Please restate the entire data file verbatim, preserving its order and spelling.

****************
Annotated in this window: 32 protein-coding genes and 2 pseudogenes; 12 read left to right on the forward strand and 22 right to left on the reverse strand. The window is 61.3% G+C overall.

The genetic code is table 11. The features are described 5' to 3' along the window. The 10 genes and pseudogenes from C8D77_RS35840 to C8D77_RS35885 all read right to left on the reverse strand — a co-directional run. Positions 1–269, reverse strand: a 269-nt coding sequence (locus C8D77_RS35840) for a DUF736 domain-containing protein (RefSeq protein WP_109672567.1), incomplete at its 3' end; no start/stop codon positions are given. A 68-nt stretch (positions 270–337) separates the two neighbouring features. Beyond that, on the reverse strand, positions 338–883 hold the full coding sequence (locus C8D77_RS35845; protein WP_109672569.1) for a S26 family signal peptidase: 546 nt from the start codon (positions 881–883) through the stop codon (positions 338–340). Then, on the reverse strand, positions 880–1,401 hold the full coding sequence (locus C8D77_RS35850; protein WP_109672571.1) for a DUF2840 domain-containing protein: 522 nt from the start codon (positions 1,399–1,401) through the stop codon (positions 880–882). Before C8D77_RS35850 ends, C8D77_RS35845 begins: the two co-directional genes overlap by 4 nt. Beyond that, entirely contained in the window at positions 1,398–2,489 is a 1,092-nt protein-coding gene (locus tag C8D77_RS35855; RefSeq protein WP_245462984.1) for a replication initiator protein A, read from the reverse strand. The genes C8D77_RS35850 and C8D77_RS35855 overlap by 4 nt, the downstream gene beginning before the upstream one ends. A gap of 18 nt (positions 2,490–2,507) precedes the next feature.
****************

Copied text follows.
Annotated in this window: 32 protein-coding genes and 2 pseudogenes; 12 read left to right on the forward strand and 22 right to left on the reverse strand. The window is 61.3% G+C overall.

The genetic code is table 11. The features are described 5' to 3' along the window. The 10 genes and pseudogenes from C8D77_RS35840 to C8D77_RS35885 all read right to left on the reverse strand — a co-directional run. Positions 1–269, reverse strand: a 269-nt coding sequence (locus C8D77_RS35840) for a DUF736 domain-containing protein (RefSeq protein WP_109672567.1), incomplete at its 3' end; no start/stop codon positions are given. A 68-nt stretch (positions 270–337) separates the two neighbouring features. Beyond that, on the reverse strand, positions 338–883 hold the full coding sequence (locus C8D77_RS35845; protein WP_109672569.1) for a S26 family signal peptidase: 546 nt from the start codon (positions 881–883) through the stop codon (positions 338–340). Then, on the reverse strand, positions 880–1,401 hold the full coding sequence (locus C8D77_RS35850; protein WP_109672571.1) for a DUF2840 domain-containing protein: 522 nt from the start codon (positions 1,399–1,401) through the stop codon (positions 880–882). Before C8D77_RS35850 ends, C8D77_RS35845 begins: the two co-directional genes overlap by 4 nt. Beyond that, entirely contained in the window at positions 1,398–2,489 is a 1,092-nt protein-coding gene (locus tag C8D77_RS35855; RefSeq protein WP_245462984.1) for a replication initiator protein A, read from the reverse strand. The genes C8D77_RS35850 and C8D77_RS35855 overlap by 4 nt, the downstream gene beginning before the upstream one ends. A gap of 18 nt (positions 2,490–2,507) precedes the next feature.